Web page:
Mounting a well-planned, well-armed negotiation with commercial landlords requires knowledge, resources, and skill.  Never “bring a knife to a gun fight” as they say.  Commercial landlords can be some of the most well trained, well armed, and aggressive fighters on the business battlefield, and many of them have some pretty big guns.  Accordingly, tenants would be well advised to bring tanks, jet fighters, and battleships, or at least a missle or two when negotiating with certain landlords!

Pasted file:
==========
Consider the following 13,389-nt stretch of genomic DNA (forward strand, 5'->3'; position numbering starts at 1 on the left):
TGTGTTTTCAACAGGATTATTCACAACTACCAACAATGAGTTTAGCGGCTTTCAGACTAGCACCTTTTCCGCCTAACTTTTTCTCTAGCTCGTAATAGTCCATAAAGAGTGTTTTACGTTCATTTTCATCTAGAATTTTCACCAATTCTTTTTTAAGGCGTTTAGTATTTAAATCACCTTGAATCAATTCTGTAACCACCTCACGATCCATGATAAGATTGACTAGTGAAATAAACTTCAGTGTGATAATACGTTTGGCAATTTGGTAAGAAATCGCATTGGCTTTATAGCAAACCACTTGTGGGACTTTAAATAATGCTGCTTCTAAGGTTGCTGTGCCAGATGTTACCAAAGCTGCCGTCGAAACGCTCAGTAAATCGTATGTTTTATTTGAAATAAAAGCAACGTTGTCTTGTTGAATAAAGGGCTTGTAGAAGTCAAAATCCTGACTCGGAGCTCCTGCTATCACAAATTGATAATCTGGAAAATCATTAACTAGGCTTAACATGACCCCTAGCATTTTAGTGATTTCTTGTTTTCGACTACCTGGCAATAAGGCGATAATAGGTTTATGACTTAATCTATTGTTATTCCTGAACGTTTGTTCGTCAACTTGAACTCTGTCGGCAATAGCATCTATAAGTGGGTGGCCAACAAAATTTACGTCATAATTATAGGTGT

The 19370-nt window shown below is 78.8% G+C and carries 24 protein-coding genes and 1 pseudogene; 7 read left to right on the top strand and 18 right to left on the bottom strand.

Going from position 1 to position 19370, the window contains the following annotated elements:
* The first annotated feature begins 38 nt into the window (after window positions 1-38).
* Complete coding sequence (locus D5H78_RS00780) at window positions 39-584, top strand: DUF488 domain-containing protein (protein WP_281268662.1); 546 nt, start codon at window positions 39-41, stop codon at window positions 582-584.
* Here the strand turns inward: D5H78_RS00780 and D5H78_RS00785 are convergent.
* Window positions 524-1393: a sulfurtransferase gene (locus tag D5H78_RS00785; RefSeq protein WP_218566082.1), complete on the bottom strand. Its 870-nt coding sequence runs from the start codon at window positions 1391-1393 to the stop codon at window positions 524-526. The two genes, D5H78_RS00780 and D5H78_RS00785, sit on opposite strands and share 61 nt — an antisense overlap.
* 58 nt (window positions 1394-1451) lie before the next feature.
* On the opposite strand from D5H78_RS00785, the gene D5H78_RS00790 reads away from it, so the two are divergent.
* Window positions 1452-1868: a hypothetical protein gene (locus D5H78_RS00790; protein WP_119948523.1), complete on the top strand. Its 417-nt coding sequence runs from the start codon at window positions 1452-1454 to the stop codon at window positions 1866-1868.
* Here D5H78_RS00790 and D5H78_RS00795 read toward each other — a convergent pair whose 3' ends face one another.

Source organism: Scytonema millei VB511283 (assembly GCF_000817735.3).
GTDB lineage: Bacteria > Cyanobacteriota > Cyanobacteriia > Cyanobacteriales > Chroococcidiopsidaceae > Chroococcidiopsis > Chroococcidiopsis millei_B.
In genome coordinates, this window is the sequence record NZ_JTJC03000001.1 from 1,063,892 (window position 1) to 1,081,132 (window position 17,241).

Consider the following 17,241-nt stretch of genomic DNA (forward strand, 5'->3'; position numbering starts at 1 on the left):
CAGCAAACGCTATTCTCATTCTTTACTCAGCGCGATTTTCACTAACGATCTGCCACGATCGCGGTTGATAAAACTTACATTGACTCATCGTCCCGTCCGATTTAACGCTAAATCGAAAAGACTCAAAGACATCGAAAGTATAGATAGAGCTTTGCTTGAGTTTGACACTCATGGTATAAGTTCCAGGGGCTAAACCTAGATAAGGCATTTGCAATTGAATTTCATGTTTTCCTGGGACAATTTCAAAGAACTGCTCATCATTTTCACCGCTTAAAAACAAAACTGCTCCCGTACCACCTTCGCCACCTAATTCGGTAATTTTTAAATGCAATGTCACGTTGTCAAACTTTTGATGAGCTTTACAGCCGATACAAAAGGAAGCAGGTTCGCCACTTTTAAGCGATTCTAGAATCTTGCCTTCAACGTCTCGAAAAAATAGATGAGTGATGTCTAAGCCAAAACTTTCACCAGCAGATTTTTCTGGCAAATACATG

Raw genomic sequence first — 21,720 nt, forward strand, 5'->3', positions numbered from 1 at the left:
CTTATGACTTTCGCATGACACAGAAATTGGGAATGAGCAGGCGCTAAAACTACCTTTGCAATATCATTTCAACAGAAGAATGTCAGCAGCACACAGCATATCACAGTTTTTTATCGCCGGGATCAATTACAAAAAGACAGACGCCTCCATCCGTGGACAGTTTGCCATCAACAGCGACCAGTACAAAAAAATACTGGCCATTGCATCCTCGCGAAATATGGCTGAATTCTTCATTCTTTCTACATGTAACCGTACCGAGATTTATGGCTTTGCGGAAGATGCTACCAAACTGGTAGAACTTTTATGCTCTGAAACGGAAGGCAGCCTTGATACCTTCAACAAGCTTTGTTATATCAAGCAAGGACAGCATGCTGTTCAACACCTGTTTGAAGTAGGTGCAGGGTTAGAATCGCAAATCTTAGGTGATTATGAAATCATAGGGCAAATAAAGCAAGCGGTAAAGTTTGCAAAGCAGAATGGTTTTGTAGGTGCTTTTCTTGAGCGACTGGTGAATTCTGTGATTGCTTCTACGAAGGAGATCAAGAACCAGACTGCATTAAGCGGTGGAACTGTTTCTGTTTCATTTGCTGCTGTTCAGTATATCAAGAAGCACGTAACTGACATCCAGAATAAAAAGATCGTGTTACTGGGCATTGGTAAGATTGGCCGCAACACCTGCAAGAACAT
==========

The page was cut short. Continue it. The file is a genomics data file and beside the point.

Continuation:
The special challenge in a successful negotiation, for both tenants and their advisors, is to determine in advance those terms that the tenant really needs to achieve its objectives and to negotiate aggressively to succeed in securing the right terms, while being mindful of keeping their landlord in business.  This is a wise approach, even when dealing with one of those few remaining landlords that doesn’t have a sense of fair play, could care less about the tenant, and is too plain greedy and self-absorbed to recognize the tenant’s good efforts and the true interdependent relationship that, when respected, gives tenants and landlords what they both need…the tools to succeed and prosper.